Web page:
How Bad Is It Really to Reuse a Plastic Water Bottle?

Reusing plastic water bottles might help reduce your waste, but it could compromise the quality of your H2O.
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How Bad Is It Really? sets the record straight on all the habits and behaviors you’ve heard might be unhealthy.

Plastic water bottles don't seem to be going anywhere fast. In fact, Americans are drinking somewhere in the neighborhood of 13.7 billion gallons of bottled water each year (that's more than 36 gallons per person), according to an August 2020 ​Research and Markets​ report.

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And after we've drained a Poland Springs bottle, many of us will just fill it back up from the tap without a second thought.


But you might want to reconsider reusing disposable water bottles. Research suggests that sipping from single-use bottles for multiple days can lead to both bacterial growth and chemical leach. Read on for the 101 on your H2O.

Your Water Bottle Could Harbor Yucky Germs

It turns out, a days-old Dasani bottle is the ideal breeding ground for bacteria.

"After two days or so, colonies of microorganisms will form a biofilm, similar to the way barnacles adhere to a boat," says Philip Tierno, PhD, clinical professor of microbiology and pathology at NYU Langone and author of .


This slimy coating is made up primarily of your mouth bacteria (plaque on your teeth is actually a type of biofilm), but can also potentially contain waterborne pathogens as well as germs from your hands that contaminate the water when you're unscrewing the cap. And when you take a drink, your mouth may come into contact with the germy outer surface of the bottle.

"You can refill the bottle as often as you like for 24 hours, but then discard it," Tierno says.

In an August 2018 study in the ​Journal of Exercise Physiology​, researchers compared 30 used disposable water bottles belonging to gym-goers and 30 new, unopened water bottles. None of the new water bottles had bacterial contamination, while 90 percent of the used bottles contained pathogens, including E. coli.


"E. coli indicates that you have transmission from feces into the water, and where you find fecal matter you can also find other organisms like salmonella and norovirus, [a stomach bug]," Tierno says. "While these organisms may not in and of themselves cause an infection, there is always the potential." Plus, it's just gross.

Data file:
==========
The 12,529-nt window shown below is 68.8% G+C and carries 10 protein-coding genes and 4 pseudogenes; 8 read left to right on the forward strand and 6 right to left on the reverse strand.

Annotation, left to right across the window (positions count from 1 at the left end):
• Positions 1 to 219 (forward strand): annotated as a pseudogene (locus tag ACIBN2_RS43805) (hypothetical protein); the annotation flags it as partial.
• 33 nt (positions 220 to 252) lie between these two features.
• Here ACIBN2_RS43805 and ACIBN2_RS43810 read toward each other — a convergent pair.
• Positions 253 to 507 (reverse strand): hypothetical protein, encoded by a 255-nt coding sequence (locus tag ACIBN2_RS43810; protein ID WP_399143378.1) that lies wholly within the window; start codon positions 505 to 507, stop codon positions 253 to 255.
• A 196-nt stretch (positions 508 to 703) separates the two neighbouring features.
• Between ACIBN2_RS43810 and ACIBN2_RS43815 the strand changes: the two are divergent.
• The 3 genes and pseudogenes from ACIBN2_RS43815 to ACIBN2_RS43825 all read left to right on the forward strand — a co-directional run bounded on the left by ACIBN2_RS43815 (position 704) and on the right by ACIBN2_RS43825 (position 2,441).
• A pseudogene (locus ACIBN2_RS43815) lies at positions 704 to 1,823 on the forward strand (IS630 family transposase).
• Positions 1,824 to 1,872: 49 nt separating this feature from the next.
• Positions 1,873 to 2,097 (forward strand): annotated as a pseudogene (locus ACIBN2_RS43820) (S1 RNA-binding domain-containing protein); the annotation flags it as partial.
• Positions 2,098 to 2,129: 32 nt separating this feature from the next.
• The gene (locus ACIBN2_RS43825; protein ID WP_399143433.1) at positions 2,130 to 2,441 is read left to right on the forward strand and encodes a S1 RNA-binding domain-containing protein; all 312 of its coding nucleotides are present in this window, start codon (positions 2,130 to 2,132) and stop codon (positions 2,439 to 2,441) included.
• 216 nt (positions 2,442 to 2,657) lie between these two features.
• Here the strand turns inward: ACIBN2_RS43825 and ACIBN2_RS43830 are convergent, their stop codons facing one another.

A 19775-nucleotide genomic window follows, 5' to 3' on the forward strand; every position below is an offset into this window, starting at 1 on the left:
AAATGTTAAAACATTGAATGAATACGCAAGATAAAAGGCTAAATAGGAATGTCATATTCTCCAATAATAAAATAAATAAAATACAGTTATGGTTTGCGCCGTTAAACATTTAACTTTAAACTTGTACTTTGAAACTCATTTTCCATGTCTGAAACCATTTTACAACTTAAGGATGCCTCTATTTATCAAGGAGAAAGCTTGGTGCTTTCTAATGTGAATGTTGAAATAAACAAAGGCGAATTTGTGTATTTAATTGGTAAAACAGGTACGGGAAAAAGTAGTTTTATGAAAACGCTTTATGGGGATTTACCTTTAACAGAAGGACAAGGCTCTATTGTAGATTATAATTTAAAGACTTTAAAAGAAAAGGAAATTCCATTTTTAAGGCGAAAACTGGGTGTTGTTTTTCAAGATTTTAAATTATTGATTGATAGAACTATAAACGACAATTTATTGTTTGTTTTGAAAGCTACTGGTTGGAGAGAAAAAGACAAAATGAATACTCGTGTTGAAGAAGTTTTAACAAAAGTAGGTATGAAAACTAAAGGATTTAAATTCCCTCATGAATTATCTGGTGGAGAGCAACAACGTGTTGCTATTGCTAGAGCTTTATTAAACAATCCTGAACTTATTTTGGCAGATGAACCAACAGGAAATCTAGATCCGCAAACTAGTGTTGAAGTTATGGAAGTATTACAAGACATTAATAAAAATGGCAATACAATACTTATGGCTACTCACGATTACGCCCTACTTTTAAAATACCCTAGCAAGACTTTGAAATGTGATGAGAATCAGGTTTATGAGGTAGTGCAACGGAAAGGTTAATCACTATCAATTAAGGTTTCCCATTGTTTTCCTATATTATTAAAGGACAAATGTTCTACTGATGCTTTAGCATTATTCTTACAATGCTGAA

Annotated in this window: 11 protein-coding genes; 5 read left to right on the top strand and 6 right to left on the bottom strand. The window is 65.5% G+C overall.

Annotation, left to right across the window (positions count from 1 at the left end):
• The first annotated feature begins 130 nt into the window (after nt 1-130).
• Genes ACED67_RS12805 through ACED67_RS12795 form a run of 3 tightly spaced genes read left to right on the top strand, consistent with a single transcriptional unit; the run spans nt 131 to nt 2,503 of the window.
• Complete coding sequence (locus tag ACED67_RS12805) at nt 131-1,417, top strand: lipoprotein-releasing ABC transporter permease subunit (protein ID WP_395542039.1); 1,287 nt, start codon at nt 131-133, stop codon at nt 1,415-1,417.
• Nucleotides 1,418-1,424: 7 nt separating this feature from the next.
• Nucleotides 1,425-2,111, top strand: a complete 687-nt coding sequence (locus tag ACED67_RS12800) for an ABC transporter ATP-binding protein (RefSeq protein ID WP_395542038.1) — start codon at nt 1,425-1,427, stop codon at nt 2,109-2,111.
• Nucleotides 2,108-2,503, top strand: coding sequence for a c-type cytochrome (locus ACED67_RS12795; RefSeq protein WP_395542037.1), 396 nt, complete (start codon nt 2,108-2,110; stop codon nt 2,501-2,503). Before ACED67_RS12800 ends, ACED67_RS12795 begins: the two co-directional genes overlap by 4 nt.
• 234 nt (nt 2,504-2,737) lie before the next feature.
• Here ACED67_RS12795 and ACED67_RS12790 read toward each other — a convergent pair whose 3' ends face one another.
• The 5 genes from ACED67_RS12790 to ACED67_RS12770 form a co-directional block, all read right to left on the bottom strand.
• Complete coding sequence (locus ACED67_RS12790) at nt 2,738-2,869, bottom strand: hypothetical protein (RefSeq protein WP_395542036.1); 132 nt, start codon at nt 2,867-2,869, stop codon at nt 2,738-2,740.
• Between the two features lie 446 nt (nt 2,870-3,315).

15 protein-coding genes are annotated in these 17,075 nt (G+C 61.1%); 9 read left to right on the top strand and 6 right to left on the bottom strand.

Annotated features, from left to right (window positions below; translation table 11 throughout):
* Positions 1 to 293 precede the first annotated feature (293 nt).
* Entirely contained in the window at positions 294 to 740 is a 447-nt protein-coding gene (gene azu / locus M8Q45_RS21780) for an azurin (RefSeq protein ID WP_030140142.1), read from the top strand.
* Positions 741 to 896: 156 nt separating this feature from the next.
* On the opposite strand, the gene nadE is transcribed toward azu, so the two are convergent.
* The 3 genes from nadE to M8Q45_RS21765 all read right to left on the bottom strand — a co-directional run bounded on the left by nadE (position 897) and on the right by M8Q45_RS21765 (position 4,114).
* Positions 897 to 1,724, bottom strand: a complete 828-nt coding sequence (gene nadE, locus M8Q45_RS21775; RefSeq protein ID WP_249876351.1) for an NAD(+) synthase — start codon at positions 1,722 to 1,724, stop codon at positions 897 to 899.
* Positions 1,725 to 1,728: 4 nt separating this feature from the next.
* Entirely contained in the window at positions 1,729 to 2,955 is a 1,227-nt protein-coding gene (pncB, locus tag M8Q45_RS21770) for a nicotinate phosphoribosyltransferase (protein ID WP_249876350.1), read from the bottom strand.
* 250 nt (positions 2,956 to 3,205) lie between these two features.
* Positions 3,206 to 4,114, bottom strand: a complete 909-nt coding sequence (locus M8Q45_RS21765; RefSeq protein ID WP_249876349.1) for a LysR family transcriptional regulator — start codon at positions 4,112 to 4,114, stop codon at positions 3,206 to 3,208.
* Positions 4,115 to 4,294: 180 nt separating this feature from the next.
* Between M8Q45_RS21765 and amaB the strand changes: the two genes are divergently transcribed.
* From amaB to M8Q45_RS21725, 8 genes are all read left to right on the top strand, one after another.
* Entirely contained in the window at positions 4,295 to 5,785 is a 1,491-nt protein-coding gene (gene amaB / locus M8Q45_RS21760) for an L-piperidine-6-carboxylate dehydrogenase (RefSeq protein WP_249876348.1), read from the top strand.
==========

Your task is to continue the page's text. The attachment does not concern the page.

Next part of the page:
"After two days or so, colonies of microorganisms will form a biofilm, similar to the way barnacles adhere to a boat."

And with concerns about catching COVID-19, you have to take extra precautions.


"People shed their passport of germs wherever they go," Tierno says. "Although COVID is spread primarily through aerosols, surfaces do come into consideration."

Whether you put your water bottle down on a bacteria-filled public surface, carry it past someone who is talking or coughing or hold it with unwashed hands when you're on-the-go, you're exposing it to contamination.

"Use a wipe to periodically sanitize the outside of your bottle, the same way you would your cell phone," Tierno says.

Can you just wash a disposable bottle at the end of the day to clean off the biofilm and other germs?

"During COVID, I wouldn't recommend it," Tierno says. "If these were normal times, you might be able to get one more day's use out of your bottle by washing it with warm, soapy water."

And definitely don't sip from it for longer than 48 hours.

"The thin plastic that disposable bottles are made of has grooves, nooks and crannies that make it impossible to get rid of the biofilm," Tierno says. "In fact, most bottles have labels that say, 'do not reuse.'"

In comparison, reusable metal or glass bottles are much easier to clean, thanks to their smooth, flat surface.

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Chemicals Can Leach Into the Water

Another concern is that reusing a disposable bottle will increase the amount of toxic compounds seeping from the plastic into your H2O.